Pressure Season

Shift season? No, pressure season

In modern sailing we encounter various classes of boats with different characteristics.

The evolution of skiffs and foils have generated the necessity for the evolution of the skills of pressure hunting.

In slow boats sailing upwind there rarely is an advantage to sailing in pressure rather than shifts as the boats ability to accelerate in a worthwhile manner is very limited.

In most conditions classes such as optimist and even a laser will have a far greater benefits of sailing lifts to ensure the best average VMG for them.

More modern and advanced classes posses a much greater ability of accelerating rapidly even at a very small increase of wind speed, in many cases this acceleration may be worth their VMG more than a big wind shift, hence those classes are more dependent on pressure rather than angle to ensure the best average VMG.

Downwind as mentioned in the previous blog sailing in pressure generates greater speed and will allow the boat to sail at a lower angle and require less distance towards the bottom mark.

So what is pressure?

Pressure or a gust is an air turbulence created at the boundary layer that reaches the surface of the water, or generated by a temperature difference on the surface, either by a current mixing the water or a cooling/heating of surface due to shade or coloring.

A cooler surface will be dumping pressure towards a warmer surface. The main point is that the pressure patch (seen as darker coloured water), will be stronger wind than that around it.

Pressure has a tendency of moving at different speeds, in some conditions pressure will be moving faster than other conditions, we may even encounter conditions in which there are multiple drivers for the wind so every gust may behave differently and move in a different speed. By this we mean that the dark patches on the water may move fast or slowly going downwind. Anticipating their path and longevity is a skill in itself.

The importance of the pressure speed of movement is crucial for a successful race plan as it will determine our course of action once hitting the pressure.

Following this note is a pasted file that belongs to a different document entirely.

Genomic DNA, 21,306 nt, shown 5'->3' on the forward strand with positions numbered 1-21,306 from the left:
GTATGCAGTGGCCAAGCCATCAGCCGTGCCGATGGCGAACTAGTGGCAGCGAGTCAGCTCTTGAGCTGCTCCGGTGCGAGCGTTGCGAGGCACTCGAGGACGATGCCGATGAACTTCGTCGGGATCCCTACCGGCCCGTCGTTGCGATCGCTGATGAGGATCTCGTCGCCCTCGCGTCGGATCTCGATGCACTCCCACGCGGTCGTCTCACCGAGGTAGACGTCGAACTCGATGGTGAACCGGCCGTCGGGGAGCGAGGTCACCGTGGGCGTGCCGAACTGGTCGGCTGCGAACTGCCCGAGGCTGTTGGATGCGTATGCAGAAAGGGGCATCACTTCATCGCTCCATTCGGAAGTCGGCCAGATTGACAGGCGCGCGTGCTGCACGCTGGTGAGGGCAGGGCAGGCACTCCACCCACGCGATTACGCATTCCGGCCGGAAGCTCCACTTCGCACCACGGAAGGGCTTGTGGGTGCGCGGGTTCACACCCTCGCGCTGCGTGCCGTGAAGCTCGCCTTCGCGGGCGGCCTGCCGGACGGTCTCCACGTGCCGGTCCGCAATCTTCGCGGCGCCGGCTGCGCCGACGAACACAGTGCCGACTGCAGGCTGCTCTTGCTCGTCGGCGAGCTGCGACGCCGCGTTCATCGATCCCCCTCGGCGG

For example if the pressure from the left is faster moving than the one coming of the right we would prefer to consolidate using the pressure off the right as we will increase the likelihood of sailing longer periods within that pressure.

Our ability to judge the wind speed within the gust is another important skill as we will probably want to choose the stronger gusts when possible.

How do we spot that pressure?

The most common way to spot pressure is by observations of the water surface, the wind blowing on the surface of the water creates small ripples on the water, the stronger that gust is the darker the water will appear, this also allows us to keep track of the gusts speed of movement and direction.

Another way of observation is by looking at other boats, yes it is a lot harder to be able to tell by the position of the crew or the heeling of boats in the distance but experienced sailors should be able to tell whether a group of boats in the distance is sailing in a gust or in a lull and judge whether they will be able to make use of that knowledge or not.

During our training sessions at Toplevel Sailing we ensure to develop the skills necessary to be able to spot and prioritize the use of pressure for their advantage.

Want to learn how to hunt pressure? Join our training camps

Eshed Meseritz

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